Synopsis (1973) with Barry Guy and Tony Oxley

The first thing that strikes you is the clear and vivid sonics and soundstage, and I had to look at the box to be sure this was a recent recording, as Emanem producer Martin Davidson has been issuing brand-new performances as well as digging into the treasure-trove of British improvisation from the 60s and 70s. I was paying more attention to the music notes than the liner notes, so I was a bit taken by the 1973 date, then realizing that the analog recording would indeed have more vibrancy.

The music: It starts with arco bass and electronic rumblings, then pizzicato. What follows is sixty-six minutes of prime improvisation, for although there were directions, the interplay is clearly intuitive. To do a play-by-play with music like this defeats the purpose, so I’ll confine myself to some general comments. The producer notes that both Oxley and Guy use “pedal-controlled amplification. These electronics as used with such an intelligent touch that they are an integral part of the musical textures they create. Fear not fuzak or whooshy overlay drones.

There are moments when “Quantum” feels as much like composed electronic music of the same era as it does improv, due to curves of sound and block-like changes in volume. Riley plays inside his piano, and the wood sound of all three musicians plucking, scraping, bowing, and bending create a unity of sound, though each sound is so different in timbre. Guy skitters on his string, a slippery slope down, then grinds arco, while the electric bass gives a ringing matched by a gong-like sound. All play more intensely, densely, in this piece. “Ingot” also is rich with ideas, the ends slowly, with a piano notes fading like church bell peals as the bass resonates downward. The eighteen-minute closing cut, released for the first time, is busier at first,although there are many quiet sections, some breath-takingly so, such as six minutes in where it sounds as if an Aeolian harp is playing.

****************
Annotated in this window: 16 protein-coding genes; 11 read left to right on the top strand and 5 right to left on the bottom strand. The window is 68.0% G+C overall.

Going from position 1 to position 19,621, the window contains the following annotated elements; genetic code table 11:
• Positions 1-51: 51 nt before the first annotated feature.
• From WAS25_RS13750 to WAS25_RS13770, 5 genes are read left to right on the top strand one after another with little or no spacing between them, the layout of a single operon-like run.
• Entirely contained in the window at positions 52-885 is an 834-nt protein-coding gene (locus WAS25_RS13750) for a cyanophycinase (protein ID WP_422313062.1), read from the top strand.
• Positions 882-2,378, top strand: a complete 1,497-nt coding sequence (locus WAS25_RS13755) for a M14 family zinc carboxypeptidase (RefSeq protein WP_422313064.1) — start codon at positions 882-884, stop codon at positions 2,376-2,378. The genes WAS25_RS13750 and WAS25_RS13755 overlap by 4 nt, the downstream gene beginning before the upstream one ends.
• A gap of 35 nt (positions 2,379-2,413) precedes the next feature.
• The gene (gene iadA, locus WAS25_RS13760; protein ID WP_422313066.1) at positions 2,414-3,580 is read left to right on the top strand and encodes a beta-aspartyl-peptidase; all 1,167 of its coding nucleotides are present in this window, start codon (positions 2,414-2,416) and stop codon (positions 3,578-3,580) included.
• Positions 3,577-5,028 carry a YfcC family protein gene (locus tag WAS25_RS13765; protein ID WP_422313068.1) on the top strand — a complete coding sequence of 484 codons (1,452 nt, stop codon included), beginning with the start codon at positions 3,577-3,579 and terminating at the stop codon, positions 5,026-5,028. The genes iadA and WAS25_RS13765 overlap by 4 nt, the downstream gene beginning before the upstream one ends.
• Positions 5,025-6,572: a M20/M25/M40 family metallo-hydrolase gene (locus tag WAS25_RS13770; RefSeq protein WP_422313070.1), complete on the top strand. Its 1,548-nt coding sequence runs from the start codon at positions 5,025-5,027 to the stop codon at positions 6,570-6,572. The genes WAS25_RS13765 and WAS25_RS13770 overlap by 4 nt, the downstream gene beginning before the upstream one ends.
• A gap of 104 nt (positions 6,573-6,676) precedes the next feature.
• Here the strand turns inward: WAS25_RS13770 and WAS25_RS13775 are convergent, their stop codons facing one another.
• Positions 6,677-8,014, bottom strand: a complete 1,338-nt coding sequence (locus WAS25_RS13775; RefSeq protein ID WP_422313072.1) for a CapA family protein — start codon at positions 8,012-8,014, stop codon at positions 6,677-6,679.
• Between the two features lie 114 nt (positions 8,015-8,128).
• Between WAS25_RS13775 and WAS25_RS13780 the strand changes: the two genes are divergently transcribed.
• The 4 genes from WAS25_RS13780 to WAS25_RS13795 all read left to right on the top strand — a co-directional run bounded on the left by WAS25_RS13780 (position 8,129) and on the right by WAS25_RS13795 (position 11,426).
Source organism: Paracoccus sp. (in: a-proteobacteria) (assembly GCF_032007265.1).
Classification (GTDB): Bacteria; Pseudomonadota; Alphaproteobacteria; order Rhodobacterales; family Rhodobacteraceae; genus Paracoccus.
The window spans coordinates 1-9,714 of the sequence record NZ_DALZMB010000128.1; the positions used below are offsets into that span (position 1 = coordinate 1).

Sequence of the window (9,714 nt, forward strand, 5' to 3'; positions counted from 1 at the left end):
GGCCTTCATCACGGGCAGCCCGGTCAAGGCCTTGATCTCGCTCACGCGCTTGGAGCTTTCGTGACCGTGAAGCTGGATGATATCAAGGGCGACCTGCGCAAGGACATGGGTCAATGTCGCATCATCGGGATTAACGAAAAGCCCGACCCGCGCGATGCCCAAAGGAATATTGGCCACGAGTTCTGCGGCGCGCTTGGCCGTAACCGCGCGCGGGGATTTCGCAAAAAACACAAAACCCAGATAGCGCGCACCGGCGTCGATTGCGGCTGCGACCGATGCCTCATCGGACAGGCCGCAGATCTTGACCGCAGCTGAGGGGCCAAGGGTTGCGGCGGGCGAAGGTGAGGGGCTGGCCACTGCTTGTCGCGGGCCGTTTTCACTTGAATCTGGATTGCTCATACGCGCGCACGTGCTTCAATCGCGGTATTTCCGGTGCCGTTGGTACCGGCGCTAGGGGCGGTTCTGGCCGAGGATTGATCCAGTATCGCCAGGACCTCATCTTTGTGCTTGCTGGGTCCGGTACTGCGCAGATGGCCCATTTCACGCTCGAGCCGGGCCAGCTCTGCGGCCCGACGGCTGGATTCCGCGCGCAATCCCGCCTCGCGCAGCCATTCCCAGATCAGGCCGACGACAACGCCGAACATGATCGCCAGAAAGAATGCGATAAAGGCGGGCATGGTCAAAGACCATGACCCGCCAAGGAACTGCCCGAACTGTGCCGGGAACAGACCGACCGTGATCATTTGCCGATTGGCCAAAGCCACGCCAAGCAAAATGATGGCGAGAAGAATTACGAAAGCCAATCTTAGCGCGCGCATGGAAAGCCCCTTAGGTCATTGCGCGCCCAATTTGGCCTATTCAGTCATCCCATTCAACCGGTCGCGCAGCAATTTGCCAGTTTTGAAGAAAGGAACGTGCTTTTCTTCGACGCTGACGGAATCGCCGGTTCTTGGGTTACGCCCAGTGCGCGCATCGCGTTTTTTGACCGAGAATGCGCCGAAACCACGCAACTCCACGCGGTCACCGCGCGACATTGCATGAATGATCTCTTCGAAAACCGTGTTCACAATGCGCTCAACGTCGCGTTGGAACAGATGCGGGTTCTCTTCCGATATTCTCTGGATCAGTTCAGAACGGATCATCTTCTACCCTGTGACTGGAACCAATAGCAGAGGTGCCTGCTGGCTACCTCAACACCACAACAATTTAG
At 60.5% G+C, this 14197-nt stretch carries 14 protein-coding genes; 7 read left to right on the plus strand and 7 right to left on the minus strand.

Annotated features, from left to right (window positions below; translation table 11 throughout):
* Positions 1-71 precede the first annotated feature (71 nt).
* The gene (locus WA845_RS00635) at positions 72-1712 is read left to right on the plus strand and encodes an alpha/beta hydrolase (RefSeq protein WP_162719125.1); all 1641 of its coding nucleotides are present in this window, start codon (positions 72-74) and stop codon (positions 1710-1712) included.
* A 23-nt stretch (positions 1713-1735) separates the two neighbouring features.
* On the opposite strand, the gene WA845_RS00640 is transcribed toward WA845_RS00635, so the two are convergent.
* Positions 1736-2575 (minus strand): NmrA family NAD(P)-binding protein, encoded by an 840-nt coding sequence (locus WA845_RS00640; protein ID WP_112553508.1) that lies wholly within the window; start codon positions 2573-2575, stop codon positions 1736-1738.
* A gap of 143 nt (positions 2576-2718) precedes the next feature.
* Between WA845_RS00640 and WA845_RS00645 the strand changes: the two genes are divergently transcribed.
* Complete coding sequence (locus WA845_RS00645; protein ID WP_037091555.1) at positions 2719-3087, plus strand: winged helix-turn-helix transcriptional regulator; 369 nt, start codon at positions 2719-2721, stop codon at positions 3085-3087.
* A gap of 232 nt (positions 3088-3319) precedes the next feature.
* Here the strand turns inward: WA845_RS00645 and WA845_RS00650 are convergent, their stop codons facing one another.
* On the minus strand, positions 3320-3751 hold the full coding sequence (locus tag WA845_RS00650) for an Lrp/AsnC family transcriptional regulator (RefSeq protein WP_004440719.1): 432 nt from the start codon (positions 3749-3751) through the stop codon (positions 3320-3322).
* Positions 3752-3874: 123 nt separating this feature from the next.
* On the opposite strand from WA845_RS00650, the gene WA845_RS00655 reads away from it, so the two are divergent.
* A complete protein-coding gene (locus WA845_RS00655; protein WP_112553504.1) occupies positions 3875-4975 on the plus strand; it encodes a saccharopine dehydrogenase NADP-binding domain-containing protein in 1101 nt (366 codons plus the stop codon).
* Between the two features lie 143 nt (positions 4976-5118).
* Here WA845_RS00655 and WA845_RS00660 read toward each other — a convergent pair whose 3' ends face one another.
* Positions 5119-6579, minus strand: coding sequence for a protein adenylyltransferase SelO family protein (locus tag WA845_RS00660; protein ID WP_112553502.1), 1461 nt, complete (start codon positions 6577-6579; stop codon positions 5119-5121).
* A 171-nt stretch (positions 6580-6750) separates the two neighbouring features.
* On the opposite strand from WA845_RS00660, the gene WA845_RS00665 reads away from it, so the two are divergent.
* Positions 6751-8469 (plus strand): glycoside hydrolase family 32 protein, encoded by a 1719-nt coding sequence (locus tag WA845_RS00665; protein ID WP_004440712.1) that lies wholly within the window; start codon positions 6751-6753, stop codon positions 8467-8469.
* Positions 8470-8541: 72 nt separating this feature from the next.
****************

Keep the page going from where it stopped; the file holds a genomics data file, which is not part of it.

Riley I previously knew by name only, and he’s certainly the equal of his better-known (at least in the States) partners. This CD was formerly Incus LP 13, and adds “Runes,” from the same session. The newly written notes by Riley that this disc uses set-form rather than totally free improvisation: “graphic frameworks mixed with conventional musical notation.” The night of the same day this was recorded, the trio also recorded as part of Paul Rutherford’s Iskra 1912, found on Emanem 4018. If you generally crave Emanem, or AMM, Riley’s disc is a must-have. Because of the use of the electronic, I’d even suggest laying this on your prog-rock friends to wean them from beat-structure, and your noise-ambient pals to teach them about true interplay rather than just “remix,” and let them enjoy the sound of this kind of music-making. Soon they’ll crave for more.

Steve Koenig

Track Listing: 1. Mandrel; 2. Sirens; 3. Quantum; 4. Ingot; 5. Runes

Personnel: Howard Riley, piano; Barry Guy, bass, bass guitar; Tony Oxley, percussion, live electronics